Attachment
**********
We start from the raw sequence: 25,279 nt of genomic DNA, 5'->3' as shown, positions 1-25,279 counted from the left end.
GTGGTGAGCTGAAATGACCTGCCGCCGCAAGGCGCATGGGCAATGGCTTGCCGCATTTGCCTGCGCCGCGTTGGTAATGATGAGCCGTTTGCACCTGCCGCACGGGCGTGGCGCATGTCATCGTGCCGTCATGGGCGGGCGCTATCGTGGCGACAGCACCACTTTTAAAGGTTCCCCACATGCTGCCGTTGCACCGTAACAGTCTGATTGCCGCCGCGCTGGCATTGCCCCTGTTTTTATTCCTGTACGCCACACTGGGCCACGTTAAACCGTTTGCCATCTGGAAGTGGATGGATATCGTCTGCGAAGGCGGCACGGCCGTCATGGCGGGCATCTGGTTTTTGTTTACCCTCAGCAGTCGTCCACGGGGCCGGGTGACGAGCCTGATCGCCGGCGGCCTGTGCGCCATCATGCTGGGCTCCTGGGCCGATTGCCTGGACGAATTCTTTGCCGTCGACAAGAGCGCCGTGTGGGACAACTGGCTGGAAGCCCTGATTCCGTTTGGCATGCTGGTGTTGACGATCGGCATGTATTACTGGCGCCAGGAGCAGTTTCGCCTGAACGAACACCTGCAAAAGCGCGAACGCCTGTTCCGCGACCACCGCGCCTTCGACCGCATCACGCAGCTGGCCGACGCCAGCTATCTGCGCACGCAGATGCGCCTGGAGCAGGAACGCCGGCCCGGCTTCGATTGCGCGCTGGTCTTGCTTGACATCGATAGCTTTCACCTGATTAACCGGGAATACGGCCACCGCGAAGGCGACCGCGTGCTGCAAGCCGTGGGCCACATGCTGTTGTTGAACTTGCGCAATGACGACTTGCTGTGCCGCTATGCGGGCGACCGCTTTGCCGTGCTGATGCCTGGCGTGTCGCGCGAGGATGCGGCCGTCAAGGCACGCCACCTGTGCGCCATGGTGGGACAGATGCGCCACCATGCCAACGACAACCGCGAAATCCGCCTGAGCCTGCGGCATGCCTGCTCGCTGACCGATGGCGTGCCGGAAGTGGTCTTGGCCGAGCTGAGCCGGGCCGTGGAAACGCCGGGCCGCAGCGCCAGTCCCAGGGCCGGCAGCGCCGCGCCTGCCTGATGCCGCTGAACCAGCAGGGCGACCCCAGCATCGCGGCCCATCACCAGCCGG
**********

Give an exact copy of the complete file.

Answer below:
We start from the raw sequence: 25,279 nt of genomic DNA, 5'->3' as shown, positions 1-25,279 counted from the left end.
GTGGTGAGCTGAAATGACCTGCCGCCGCAAGGCGCATGGGCAATGGCTTGCCGCATTTGCCTGCGCCGCGTTGGTAATGATGAGCCGTTTGCACCTGCCGCACGGGCGTGGCGCATGTCATCGTGCCGTCATGGGCGGGCGCTATCGTGGCGACAGCACCACTTTTAAAGGTTCCCCACATGCTGCCGTTGCACCGTAACAGTCTGATTGCCGCCGCGCTGGCATTGCCCCTGTTTTTATTCCTGTACGCCACACTGGGCCACGTTAAACCGTTTGCCATCTGGAAGTGGATGGATATCGTCTGCGAAGGCGGCACGGCCGTCATGGCGGGCATCTGGTTTTTGTTTACCCTCAGCAGTCGTCCACGGGGCCGGGTGACGAGCCTGATCGCCGGCGGCCTGTGCGCCATCATGCTGGGCTCCTGGGCCGATTGCCTGGACGAATTCTTTGCCGTCGACAAGAGCGCCGTGTGGGACAACTGGCTGGAAGCCCTGATTCCGTTTGGCATGCTGGTGTTGACGATCGGCATGTATTACTGGCGCCAGGAGCAGTTTCGCCTGAACGAACACCTGCAAAAGCGCGAACGCCTGTTCCGCGACCACCGCGCCTTCGACCGCATCACGCAGCTGGCCGACGCCAGCTATCTGCGCACGCAGATGCGCCTGGAGCAGGAACGCCGGCCCGGCTTCGATTGCGCGCTGGTCTTGCTTGACATCGATAGCTTTCACCTGATTAACCGGGAATACGGCCACCGCGAAGGCGACCGCGTGCTGCAAGCCGTGGGCCACATGCTGTTGTTGAACTTGCGCAATGACGACTTGCTGTGCCGCTATGCGGGCGACCGCTTTGCCGTGCTGATGCCTGGCGTGTCGCGCGAGGATGCGGCCGTCAAGGCACGCCACCTGTGCGCCATGGTGGGACAGATGCGCCACCATGCCAACGACAACCGCGAAATCCGCCTGAGCCTGCGGCATGCCTGCTCGCTGACCGATGGCGTGCCGGAAGTGGTCTTGGCCGAGCTGAGCCGGGCCGTGGAAACGCCGGGCCGCAGCGCCAGTCCCAGGGCCGGCAGCGCCGCGCCTGCCTGATGCCGCTGAACCAGCAGGGCGACCCCAGCATCGCGGCCCATCACCAGCCGG